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Iris

Description:

The genus is widely distributed throughout the north temperate zone. Their habitats are varied, ranging from cold and montane regions to the grassy slopes, meadowlands and riverbanks of Europe, the Middle East and northern Africa, Asia and across North America. Irises are perennial herbs, growing from creeping rhizomes (rhizomatous irises) or, in drier climates, from bulbs (bulbous irises). They have long, erect flowering stems which may be simple or branched, solid or hollow, and flattened or have a circular cross-section. The rhizomatous species usually have 3–10 basal sword-shaped leaves growing in dense clumps. The bulbous species have cylindrical, basal leaves. -- Wikipedia The iris flower is of interest as an example of the relation between flowering plants and pollinating insects. The shape of the flower and the position of the pollen-receiving and stigmatic surfaces on the outer petals form a landing-stage for a flying insect, which in probing the perianth for nectar, will first come in contact of perianth, then with the stigmatic stamens in one whorled surface which is borne on an ovary formed of three carpels. The shelf-like transverse projection on the inner whorled underside of the stamens is beneath the over-arching style arm below the stigma, so that the insect comes in contact with its pollen-covered surface only after passing the stigma; in backing out of the flower it will come in contact only with the non-receptive lower face of the stigma. Thus, an insect bearing pollen from one flower will, in entering a second, deposit the pollen on the stigma; in backing out of a flower, the pollen which it bears will not be rubbed off on the stigma of the same flower. -- Wikipedia

Habitat:

The genus is widely distributed throughout the north temperate zone. Their habitats are varied, ranging from cold and montane regions to the grassy slopes, meadowlands and riverbanks of Europe, the Middle East and northern Africa, Asia and across North America. -- Wikipedia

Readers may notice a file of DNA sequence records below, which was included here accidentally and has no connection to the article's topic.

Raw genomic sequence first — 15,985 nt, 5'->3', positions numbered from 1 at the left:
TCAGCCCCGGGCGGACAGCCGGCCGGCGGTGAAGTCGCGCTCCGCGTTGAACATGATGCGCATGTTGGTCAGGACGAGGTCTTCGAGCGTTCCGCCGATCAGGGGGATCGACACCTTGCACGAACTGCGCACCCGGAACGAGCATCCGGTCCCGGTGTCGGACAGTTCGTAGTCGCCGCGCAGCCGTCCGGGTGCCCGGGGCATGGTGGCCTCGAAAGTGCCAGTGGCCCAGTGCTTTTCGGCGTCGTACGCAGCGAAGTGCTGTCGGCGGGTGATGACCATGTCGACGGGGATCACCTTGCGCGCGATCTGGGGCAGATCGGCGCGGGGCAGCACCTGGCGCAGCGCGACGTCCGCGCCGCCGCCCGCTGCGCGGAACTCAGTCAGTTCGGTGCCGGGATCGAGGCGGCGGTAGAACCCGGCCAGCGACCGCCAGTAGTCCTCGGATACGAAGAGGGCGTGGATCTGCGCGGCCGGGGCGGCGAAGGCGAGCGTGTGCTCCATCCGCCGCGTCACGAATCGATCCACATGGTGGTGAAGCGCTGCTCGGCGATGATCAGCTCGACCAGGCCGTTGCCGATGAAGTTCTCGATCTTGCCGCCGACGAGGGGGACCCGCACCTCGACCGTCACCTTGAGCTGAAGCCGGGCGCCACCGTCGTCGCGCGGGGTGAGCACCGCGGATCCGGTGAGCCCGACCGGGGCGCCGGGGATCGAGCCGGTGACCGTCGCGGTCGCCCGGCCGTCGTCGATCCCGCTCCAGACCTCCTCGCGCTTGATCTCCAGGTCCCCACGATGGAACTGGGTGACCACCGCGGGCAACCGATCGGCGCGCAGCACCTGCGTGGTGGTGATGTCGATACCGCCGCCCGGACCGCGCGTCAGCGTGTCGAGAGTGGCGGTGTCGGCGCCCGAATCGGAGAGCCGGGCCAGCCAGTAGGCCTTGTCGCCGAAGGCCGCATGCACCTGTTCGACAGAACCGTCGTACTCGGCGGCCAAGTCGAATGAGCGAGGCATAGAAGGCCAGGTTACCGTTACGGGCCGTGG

Notes:

This is one of a few species of Iris in my garden. It is actually a trade from a fellow gardener. That is one of the great things about iris, people love to share them with others. Every species I have I did not purchase I have been given. They are a beautiful showy flower (especially the large bearded varieties like this one) and make for great cut flowers.


1 Species ID Suggestions

MICHELLE
MICHELLE 7 years ago
this a species of Orchids, And may I ad they are very beautiful.


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10 Comments

Adarsha B S
Adarsha B S 6 years ago

Very nice spotting and great info :)

Jason Alexander
Jason Alexander 6 years ago

Pretty color!

MayraSpringmann
MayraSpringmann 7 years ago

Mine are as few lilac color!

Apple
Apple 7 years ago

Yes, I have tons of them in my garden, they have been shared with me by a fellow gardener who loves them but had too many.

MayraSpringmann
MayraSpringmann 7 years ago

I did not know this species with two colors!

Apple
Apple 7 years ago

Thank you to all for your compliments. I love my irises they are very showy, I cannot wait to get the dark purple (almost black) ones photographed this spring.

misako
misako 7 years ago

beautiful irises!

Wild Things
Wild Things 7 years ago

Nice colours.

Apple
Apple 7 years ago

@MICHELLE- it is definitely a bearded iris. I don't believe that iris or actually a direct relative of orchids, or are they?

Apple
Apple 7 years ago

OK, sounds good. Would love to see where it originates and is indigenous. Beautiful stuff.

AntónioGinjaGinja
AntónioGinjaGinja 7 years ago

Beautiful,i spot one of those today,i have to upload it to se if you agree that is the same flower:)

Apple
Spotted by
Apple

Grand Rapids, Michigan, USA

Lat: 42.96, Long: -85.66

Spotted on May 25, 2007
Submitted on Feb 18, 2012

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Reference